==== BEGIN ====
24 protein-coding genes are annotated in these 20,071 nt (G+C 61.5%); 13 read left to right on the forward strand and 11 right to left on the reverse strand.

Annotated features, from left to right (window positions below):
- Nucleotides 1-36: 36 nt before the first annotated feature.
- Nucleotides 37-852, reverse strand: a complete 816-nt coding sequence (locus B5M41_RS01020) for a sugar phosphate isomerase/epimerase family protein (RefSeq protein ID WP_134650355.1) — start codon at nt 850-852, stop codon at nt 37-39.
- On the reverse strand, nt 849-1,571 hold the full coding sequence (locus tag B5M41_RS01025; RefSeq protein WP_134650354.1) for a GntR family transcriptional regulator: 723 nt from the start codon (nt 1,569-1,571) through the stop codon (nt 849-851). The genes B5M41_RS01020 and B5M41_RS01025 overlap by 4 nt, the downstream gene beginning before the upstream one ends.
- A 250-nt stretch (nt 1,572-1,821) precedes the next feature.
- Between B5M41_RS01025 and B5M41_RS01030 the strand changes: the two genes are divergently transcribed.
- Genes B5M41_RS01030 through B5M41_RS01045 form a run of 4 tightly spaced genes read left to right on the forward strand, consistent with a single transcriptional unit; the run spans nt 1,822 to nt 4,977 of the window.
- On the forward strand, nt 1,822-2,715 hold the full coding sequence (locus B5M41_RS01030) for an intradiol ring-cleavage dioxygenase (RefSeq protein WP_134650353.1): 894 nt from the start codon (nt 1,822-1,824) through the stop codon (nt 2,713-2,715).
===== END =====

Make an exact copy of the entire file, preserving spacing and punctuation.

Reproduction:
24 protein-coding genes are annotated in these 20,071 nt (G+C 61.5%); 13 read left to right on the forward strand and 11 right to left on the reverse strand.

Annotated features, from left to right (window positions below):
- Nucleotides 1-36: 36 nt before the first annotated feature.
- Nucleotides 37-852, reverse strand: a complete 816-nt coding sequence (locus B5M41_RS01020) for a sugar phosphate isomerase/epimerase family protein (RefSeq protein ID WP_134650355.1) — start codon at nt 850-852, stop codon at nt 37-39.
- On the reverse strand, nt 849-1,571 hold the full coding sequence (locus tag B5M41_RS01025; RefSeq protein WP_134650354.1) for a GntR family transcriptional regulator: 723 nt from the start codon (nt 1,569-1,571) through the stop codon (nt 849-851). The genes B5M41_RS01020 and B5M41_RS01025 overlap by 4 nt, the downstream gene beginning before the upstream one ends.
- A 250-nt stretch (nt 1,572-1,821) precedes the next feature.
- Between B5M41_RS01025 and B5M41_RS01030 the strand changes: the two genes are divergently transcribed.
- Genes B5M41_RS01030 through B5M41_RS01045 form a run of 4 tightly spaced genes read left to right on the forward strand, consistent with a single transcriptional unit; the run spans nt 1,822 to nt 4,977 of the window.
- On the forward strand, nt 1,822-2,715 hold the full coding sequence (locus B5M41_RS01030) for an intradiol ring-cleavage dioxygenase (RefSeq protein WP_134650353.1): 894 nt from the start codon (nt 1,822-1,824) through the stop codon (nt 2,713-2,715).